‘bucardo_last_good’ , round(extract(epoch FROM now()-ended))
(SELECT * FROM bucardo.q WHERE sync = ‘my_sync’ AND cdate >= now() – interval ‘3 days’
SELECT * FROM freezer.master_q
WHERE sync = ‘my_sync’ AND cdate >= now() – interval ‘3 days’) AS foo
WHERE ended is NOT NULL AND aborted IS NULL

Alerting in circonus:

bucardo_ctl status shows Last good status to “unknown” if replication is broken.

Name Type State PID Last_good Time I/U/D Last_bad Time
my_sync| P |WAIT:35s|7620| unknown | | |36s |1m58s

       In circonus, you could setup rules and relevant severity levels. The most important part is that if the query doesn’t return any row it should page(“unknown” condition) . Circonus provides rule for alerts in case of a metric is absent. Now, I am all set with alerts as well.

Yay! bucardo replication is under monitoring and trending without any hassle! Hopefully, this post will help you next time when you try to put bucardo replication lag under monitoring.

Half a decade with OmniTi, PostgreSQL, FOSS …

By end of this month, I am completing 5 years with OmniTI. Before joining OmniTI, I was an Oracle DBA and worked mostly with closed source databases. I am grateful & fortunate that Theo and Robert provided me opportunity and guidance to work and contribute with open source technologies and most importantly an open source database PostgreSQL ! At OmniTI, if you don’t have hesitation to learn new technlogy, you will have smooth learning experience alongside working with your known technology for the clients. Most importantly, you can have access to technology leaders in the office. Ironically, I never worked for single company longer than a year before joining OmniTI in my career but now I am looking forward to learn and contribute to FOSS community working with OmniTI.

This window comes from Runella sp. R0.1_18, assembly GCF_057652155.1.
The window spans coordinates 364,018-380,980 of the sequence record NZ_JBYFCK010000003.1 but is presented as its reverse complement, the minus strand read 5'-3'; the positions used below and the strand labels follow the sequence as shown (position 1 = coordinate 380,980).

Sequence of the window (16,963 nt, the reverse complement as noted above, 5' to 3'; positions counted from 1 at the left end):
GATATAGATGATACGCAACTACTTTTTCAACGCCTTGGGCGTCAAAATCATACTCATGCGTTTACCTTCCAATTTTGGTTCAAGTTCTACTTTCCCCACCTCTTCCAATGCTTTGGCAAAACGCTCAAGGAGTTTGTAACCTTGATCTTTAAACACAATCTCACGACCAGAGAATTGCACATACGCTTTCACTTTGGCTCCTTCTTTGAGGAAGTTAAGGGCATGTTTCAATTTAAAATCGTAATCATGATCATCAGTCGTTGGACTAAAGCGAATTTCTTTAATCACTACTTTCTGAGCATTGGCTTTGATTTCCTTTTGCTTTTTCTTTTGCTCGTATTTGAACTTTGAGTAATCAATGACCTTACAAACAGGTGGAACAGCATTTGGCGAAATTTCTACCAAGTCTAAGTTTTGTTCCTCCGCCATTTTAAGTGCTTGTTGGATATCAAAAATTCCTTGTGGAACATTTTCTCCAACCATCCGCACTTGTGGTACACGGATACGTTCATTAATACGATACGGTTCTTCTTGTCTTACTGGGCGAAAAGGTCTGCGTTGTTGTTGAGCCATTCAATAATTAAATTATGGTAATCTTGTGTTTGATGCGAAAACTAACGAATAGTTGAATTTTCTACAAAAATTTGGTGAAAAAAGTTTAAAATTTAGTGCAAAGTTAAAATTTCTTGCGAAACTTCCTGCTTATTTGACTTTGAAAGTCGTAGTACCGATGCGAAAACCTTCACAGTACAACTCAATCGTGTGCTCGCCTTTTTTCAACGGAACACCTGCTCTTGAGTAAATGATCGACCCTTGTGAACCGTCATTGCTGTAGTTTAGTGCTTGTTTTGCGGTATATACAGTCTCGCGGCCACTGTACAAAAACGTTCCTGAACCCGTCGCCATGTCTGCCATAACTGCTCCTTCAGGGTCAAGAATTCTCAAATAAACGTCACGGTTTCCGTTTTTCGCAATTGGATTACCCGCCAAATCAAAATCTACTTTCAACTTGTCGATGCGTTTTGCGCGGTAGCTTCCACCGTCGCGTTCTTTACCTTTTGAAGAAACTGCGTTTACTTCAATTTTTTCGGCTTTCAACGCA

Since joining, I haven’t spent a day without learning a new thing . Are you bored at routine work? Come join OmniTI’s adventure, here I work!

Bravo to OmniTI & PosgreSQL and FOSS community!!

What is pg_extractor ?

In my recent blog post, I wrote about PostgreSQL DBA Handyman toolset. In the list of tools, getddl is one of them. If you are using getddl to get DDL schema and track the daily changes in SVN for production databases, you should consider moving that process to use pg_extractor instead. pg_extractor is the more advance and robust tool for extracting schema as well data using pg_dump. Keith Fiske, an author of the tool, described tool in detail in his blog post. Thanks to Keith for making the schema extraction tool more robust and taking it to next level !